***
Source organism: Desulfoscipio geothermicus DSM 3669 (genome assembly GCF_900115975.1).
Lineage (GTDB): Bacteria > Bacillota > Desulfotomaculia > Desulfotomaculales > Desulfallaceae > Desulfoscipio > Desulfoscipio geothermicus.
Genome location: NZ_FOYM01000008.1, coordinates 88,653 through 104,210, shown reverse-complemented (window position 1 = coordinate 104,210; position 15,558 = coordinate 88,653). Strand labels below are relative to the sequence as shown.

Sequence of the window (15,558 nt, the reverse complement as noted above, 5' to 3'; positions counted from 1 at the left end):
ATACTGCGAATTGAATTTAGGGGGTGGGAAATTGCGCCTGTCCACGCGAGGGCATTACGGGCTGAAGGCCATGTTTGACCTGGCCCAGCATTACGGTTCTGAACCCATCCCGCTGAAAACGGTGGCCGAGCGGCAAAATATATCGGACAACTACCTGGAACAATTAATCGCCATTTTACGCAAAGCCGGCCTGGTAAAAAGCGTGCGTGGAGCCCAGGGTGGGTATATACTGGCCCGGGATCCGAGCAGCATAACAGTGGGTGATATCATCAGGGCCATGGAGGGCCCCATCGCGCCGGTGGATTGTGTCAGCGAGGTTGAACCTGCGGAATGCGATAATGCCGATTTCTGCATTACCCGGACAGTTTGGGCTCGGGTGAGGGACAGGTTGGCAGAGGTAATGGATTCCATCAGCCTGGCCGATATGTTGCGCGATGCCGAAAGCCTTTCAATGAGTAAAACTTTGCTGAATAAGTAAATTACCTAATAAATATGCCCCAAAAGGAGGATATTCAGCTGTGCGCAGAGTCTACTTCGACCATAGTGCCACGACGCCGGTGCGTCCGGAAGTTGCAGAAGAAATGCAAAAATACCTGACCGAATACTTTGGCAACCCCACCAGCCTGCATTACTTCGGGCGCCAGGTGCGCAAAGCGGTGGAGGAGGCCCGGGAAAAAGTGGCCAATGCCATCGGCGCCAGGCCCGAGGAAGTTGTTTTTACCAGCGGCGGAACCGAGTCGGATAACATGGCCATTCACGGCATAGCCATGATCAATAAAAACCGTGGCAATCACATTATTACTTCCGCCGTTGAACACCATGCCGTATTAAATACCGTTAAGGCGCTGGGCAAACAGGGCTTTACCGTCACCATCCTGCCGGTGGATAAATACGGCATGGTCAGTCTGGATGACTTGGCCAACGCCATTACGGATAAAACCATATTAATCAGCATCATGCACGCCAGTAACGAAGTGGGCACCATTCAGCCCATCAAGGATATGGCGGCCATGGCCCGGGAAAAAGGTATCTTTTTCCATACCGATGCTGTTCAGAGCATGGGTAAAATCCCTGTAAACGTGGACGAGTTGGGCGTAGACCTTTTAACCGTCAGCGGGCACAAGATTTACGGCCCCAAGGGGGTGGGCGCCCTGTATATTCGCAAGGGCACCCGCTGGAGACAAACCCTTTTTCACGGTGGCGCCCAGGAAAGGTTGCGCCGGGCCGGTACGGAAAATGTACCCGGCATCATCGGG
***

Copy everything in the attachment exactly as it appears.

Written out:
Source organism: Desulfoscipio geothermicus DSM 3669 (genome assembly GCF_900115975.1).
Lineage (GTDB): Bacteria > Bacillota > Desulfotomaculia > Desulfotomaculales > Desulfallaceae > Desulfoscipio > Desulfoscipio geothermicus.
Genome location: NZ_FOYM01000008.1, coordinates 88,653 through 104,210, shown reverse-complemented (window position 1 = coordinate 104,210; position 15,558 = coordinate 88,653). Strand labels below are relative to the sequence as shown.

Sequence of the window (15,558 nt, the reverse complement as noted above, 5' to 3'; positions counted from 1 at the left end):
ATACTGCGAATTGAATTTAGGGGGTGGGAAATTGCGCCTGTCCACGCGAGGGCATTACGGGCTGAAGGCCATGTTTGACCTGGCCCAGCATTACGGTTCTGAACCCATCCCGCTGAAAACGGTGGCCGAGCGGCAAAATATATCGGACAACTACCTGGAACAATTAATCGCCATTTTACGCAAAGCCGGCCTGGTAAAAAGCGTGCGTGGAGCCCAGGGTGGGTATATACTGGCCCGGGATCCGAGCAGCATAACAGTGGGTGATATCATCAGGGCCATGGAGGGCCCCATCGCGCCGGTGGATTGTGTCAGCGAGGTTGAACCTGCGGAATGCGATAATGCCGATTTCTGCATTACCCGGACAGTTTGGGCTCGGGTGAGGGACAGGTTGGCAGAGGTAATGGATTCCATCAGCCTGGCCGATATGTTGCGCGATGCCGAAAGCCTTTCAATGAGTAAAACTTTGCTGAATAAGTAAATTACCTAATAAATATGCCCCAAAAGGAGGATATTCAGCTGTGCGCAGAGTCTACTTCGACCATAGTGCCACGACGCCGGTGCGTCCGGAAGTTGCAGAAGAAATGCAAAAATACCTGACCGAATACTTTGGCAACCCCACCAGCCTGCATTACTTCGGGCGCCAGGTGCGCAAAGCGGTGGAGGAGGCCCGGGAAAAAGTGGCCAATGCCATCGGCGCCAGGCCCGAGGAAGTTGTTTTTACCAGCGGCGGAACCGAGTCGGATAACATGGCCATTCACGGCATAGCCATGATCAATAAAAACCGTGGCAATCACATTATTACTTCCGCCGTTGAACACCATGCCGTATTAAATACCGTTAAGGCGCTGGGCAAACAGGGCTTTACCGTCACCATCCTGCCGGTGGATAAATACGGCATGGTCAGTCTGGATGACTTGGCCAACGCCATTACGGATAAAACCATATTAATCAGCATCATGCACGCCAGTAACGAAGTGGGCACCATTCAGCCCATCAAGGATATGGCGGCCATGGCCCGGGAAAAAGGTATCTTTTTCCATACCGATGCTGTTCAGAGCATGGGTAAAATCCCTGTAAACGTGGACGAGTTGGGCGTAGACCTTTTAACCGTCAGCGGGCACAAGATTTACGGCCCCAAGGGGGTGGGCGCCCTGTATATTCGCAAGGGCACCCGCTGGAGACAAACCCTTTTTCACGGTGGCGCCCAGGAAAGGTTGCGCCGGGCCGGTACGGAAAATGTACCCGGCATCATCGGG